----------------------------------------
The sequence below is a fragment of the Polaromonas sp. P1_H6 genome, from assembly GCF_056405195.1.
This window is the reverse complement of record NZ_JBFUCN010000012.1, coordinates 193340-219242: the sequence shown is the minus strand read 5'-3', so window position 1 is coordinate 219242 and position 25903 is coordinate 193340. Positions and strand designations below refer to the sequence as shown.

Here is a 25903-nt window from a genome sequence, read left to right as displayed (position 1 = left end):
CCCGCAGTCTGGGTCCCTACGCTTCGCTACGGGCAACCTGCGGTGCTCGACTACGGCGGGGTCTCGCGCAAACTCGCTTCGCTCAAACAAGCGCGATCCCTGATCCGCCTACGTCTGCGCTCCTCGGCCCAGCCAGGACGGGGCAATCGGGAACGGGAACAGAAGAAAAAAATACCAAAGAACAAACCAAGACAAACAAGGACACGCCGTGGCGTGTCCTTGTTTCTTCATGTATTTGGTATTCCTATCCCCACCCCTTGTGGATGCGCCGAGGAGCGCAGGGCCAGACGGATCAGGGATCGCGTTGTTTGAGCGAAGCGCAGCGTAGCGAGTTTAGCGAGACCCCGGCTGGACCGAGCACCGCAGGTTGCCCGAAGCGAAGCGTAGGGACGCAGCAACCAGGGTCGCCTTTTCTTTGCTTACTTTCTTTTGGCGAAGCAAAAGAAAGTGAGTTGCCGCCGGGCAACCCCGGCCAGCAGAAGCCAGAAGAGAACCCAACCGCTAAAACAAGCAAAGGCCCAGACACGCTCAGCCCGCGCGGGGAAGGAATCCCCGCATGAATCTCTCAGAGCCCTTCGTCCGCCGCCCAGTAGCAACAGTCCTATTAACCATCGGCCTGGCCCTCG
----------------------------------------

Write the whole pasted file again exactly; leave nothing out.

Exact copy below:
The sequence below is a fragment of the Polaromonas sp. P1_H6 genome, from assembly GCF_056405195.1.
This window is the reverse complement of record NZ_JBFUCN010000012.1, coordinates 193340-219242: the sequence shown is the minus strand read 5'-3', so window position 1 is coordinate 219242 and position 25903 is coordinate 193340. Positions and strand designations below refer to the sequence as shown.

Here is a 25903-nt window from a genome sequence, read left to right as displayed (position 1 = left end):
CCCGCAGTCTGGGTCCCTACGCTTCGCTACGGGCAACCTGCGGTGCTCGACTACGGCGGGGTCTCGCGCAAACTCGCTTCGCTCAAACAAGCGCGATCCCTGATCCGCCTACGTCTGCGCTCCTCGGCCCAGCCAGGACGGGGCAATCGGGAACGGGAACAGAAGAAAAAAATACCAAAGAACAAACCAAGACAAACAAGGACACGCCGTGGCGTGTCCTTGTTTCTTCATGTATTTGGTATTCCTATCCCCACCCCTTGTGGATGCGCCGAGGAGCGCAGGGCCAGACGGATCAGGGATCGCGTTGTTTGAGCGAAGCGCAGCGTAGCGAGTTTAGCGAGACCCCGGCTGGACCGAGCACCGCAGGTTGCCCGAAGCGAAGCGTAGGGACGCAGCAACCAGGGTCGCCTTTTCTTTGCTTACTTTCTTTTGGCGAAGCAAAAGAAAGTGAGTTGCCGCCGGGCAACCCCGGCCAGCAGAAGCCAGAAGAGAACCCAACCGCTAAAACAAGCAAAGGCCCAGACACGCTCAGCCCGCGCGGGGAAGGAATCCCCGCATGAATCTCTCAGAGCCCTTCGTCCGCCGCCCAGTAGCAACAGTCCTATTAACCATCGGCCTGGCCCTCG